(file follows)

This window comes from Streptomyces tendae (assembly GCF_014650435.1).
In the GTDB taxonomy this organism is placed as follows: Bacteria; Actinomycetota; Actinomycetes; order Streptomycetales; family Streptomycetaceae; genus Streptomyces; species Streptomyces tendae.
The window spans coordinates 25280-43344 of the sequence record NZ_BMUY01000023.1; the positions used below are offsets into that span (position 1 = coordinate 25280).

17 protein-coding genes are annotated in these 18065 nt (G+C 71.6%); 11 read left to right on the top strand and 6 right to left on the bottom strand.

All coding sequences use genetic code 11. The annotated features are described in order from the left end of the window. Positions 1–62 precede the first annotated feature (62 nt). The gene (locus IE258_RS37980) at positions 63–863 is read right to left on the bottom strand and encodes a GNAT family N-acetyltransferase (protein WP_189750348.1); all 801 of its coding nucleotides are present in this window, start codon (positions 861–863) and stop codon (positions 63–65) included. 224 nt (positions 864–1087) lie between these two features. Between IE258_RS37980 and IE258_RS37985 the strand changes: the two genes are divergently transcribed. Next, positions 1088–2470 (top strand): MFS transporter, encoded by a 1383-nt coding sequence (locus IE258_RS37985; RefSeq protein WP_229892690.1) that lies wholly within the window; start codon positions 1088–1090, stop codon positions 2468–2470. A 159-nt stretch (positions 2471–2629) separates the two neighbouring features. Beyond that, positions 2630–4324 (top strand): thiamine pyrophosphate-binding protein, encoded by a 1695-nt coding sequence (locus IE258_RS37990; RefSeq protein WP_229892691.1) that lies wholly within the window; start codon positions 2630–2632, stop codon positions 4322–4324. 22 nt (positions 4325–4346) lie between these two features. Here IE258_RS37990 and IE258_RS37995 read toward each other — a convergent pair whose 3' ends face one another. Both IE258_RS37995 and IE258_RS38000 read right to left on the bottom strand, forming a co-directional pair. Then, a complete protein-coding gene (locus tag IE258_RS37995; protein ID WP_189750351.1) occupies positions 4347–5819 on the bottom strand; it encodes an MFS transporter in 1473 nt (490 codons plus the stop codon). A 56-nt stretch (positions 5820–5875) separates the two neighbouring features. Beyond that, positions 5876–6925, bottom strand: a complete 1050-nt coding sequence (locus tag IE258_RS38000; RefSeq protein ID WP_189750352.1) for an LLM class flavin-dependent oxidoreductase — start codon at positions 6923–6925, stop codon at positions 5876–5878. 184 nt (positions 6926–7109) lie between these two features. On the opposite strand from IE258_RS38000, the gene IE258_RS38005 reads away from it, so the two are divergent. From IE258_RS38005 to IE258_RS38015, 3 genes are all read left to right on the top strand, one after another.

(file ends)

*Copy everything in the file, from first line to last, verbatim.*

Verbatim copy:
This window comes from Streptomyces tendae (assembly GCF_014650435.1).
In the GTDB taxonomy this organism is placed as follows: Bacteria; Actinomycetota; Actinomycetes; order Streptomycetales; family Streptomycetaceae; genus Streptomyces; species Streptomyces tendae.
The window spans coordinates 25280-43344 of the sequence record NZ_BMUY01000023.1; the positions used below are offsets into that span (position 1 = coordinate 25280).

17 protein-coding genes are annotated in these 18065 nt (G+C 71.6%); 11 read left to right on the top strand and 6 right to left on the bottom strand.

All coding sequences use genetic code 11. The annotated features are described in order from the left end of the window. Positions 1–62 precede the first annotated feature (62 nt). The gene (locus IE258_RS37980) at positions 63–863 is read right to left on the bottom strand and encodes a GNAT family N-acetyltransferase (protein WP_189750348.1); all 801 of its coding nucleotides are present in this window, start codon (positions 861–863) and stop codon (positions 63–65) included. 224 nt (positions 864–1087) lie between these two features. Between IE258_RS37980 and IE258_RS37985 the strand changes: the two genes are divergently transcribed. Next, positions 1088–2470 (top strand): MFS transporter, encoded by a 1383-nt coding sequence (locus IE258_RS37985; RefSeq protein WP_229892690.1) that lies wholly within the window; start codon positions 1088–1090, stop codon positions 2468–2470. A 159-nt stretch (positions 2471–2629) separates the two neighbouring features. Beyond that, positions 2630–4324 (top strand): thiamine pyrophosphate-binding protein, encoded by a 1695-nt coding sequence (locus IE258_RS37990; RefSeq protein WP_229892691.1) that lies wholly within the window; start codon positions 2630–2632, stop codon positions 4322–4324. 22 nt (positions 4325–4346) lie between these two features. Here IE258_RS37990 and IE258_RS37995 read toward each other — a convergent pair whose 3' ends face one another. Both IE258_RS37995 and IE258_RS38000 read right to left on the bottom strand, forming a co-directional pair. Then, a complete protein-coding gene (locus tag IE258_RS37995; protein ID WP_189750351.1) occupies positions 4347–5819 on the bottom strand; it encodes an MFS transporter in 1473 nt (490 codons plus the stop codon). A 56-nt stretch (positions 5820–5875) separates the two neighbouring features. Beyond that, positions 5876–6925, bottom strand: a complete 1050-nt coding sequence (locus tag IE258_RS38000; RefSeq protein ID WP_189750352.1) for an LLM class flavin-dependent oxidoreductase — start codon at positions 6923–6925, stop codon at positions 5876–5878. 184 nt (positions 6926–7109) lie between these two features. On the opposite strand from IE258_RS38000, the gene IE258_RS38005 reads away from it, so the two are divergent. From IE258_RS38005 to IE258_RS38015, 3 genes are all read left to right on the top strand, one after another.